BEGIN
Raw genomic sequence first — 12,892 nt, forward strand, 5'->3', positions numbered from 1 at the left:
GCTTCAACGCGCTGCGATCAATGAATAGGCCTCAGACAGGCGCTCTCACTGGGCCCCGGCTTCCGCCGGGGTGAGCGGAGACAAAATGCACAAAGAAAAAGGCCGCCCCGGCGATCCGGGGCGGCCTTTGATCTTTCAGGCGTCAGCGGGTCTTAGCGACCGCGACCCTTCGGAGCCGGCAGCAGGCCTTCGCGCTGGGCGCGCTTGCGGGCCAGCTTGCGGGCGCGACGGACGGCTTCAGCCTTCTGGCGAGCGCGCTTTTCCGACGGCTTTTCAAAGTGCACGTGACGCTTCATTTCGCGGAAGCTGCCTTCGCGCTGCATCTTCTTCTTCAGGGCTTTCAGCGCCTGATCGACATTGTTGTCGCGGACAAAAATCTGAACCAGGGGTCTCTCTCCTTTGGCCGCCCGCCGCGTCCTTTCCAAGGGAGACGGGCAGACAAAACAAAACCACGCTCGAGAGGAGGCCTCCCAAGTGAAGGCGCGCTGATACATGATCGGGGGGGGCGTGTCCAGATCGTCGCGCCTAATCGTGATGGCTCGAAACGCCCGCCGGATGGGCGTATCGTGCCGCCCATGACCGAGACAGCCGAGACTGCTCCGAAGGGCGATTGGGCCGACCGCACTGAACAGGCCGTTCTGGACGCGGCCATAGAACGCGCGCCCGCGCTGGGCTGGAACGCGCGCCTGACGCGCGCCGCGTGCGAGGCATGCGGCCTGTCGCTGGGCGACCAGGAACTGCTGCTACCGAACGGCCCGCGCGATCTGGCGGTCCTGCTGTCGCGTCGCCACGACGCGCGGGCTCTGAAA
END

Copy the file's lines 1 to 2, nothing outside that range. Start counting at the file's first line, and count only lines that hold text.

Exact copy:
Raw genomic sequence first — 12,892 nt, forward strand, 5'->3', positions numbered from 1 at the left:
GCTTCAACGCGCTGCGATCAATGAATAGGCCTCAGACAGGCGCTCTCACTGGGCCCCGGCTTCCGCCGGGGTGAGCGGAGACAAAATGCACAAAGAAAAAGGCCGCCCCGGCGATCCGGGGCGGCCTTTGATCTTTCAGGCGTCAGCGGGTCTTAGCGACCGCGACCCTTCGGAGCCGGCAGCAGGCCTTCGCGCTGGGCGCGCTTGCGGGCCAGCTTGCGGGCGCGACGGACGGCTTCAGCCTTCTGGCGAGCGCGCTTTTCCGACGGCTTTTCAAAGTGCACGTGACGCTTCATTTCGCGGAAGCTGCCTTCGCGCTGCATCTTCTTCTTCAGGGCTTTCAGCGCCTGATCGACATTGTTGTCGCGGACAAAAATCTGAACCAGGGGTCTCTCTCCTTTGGCCGCCCGCCGCGTCCTTTCCAAGGGAGACGGGCAGACAAAACAAAACCACGCTCGAGAGGAGGCCTCCCAAGTGAAGGCGCGCTGATACATGATCGGGGGGGGCGTGTCCAGATCGTCGCGCCTAATCGTGATGGCTCGAAACGCCCGCCGGATGGGCGTATCGTGCCGCCCATGACCGAGACAGCCGAGACTGCTCCGAAGGGCGATTGGGCCGACCGCACTGAACAGGCCGTTCTGGACGCGGCCATAGAACGCGCGCCCGCGCTGGGCTGGAACGCGCGCCTGACGCGCGCCGCGTGCGAGGCATGCGGCCTGTCGCTGGGCGACCAGGAACTGCTGCTACCGAACGGCCCGCGCGATCTGGCGGTCCTGCTGTCGCGTCGCCACGACGCGCGGGCTCTGAAA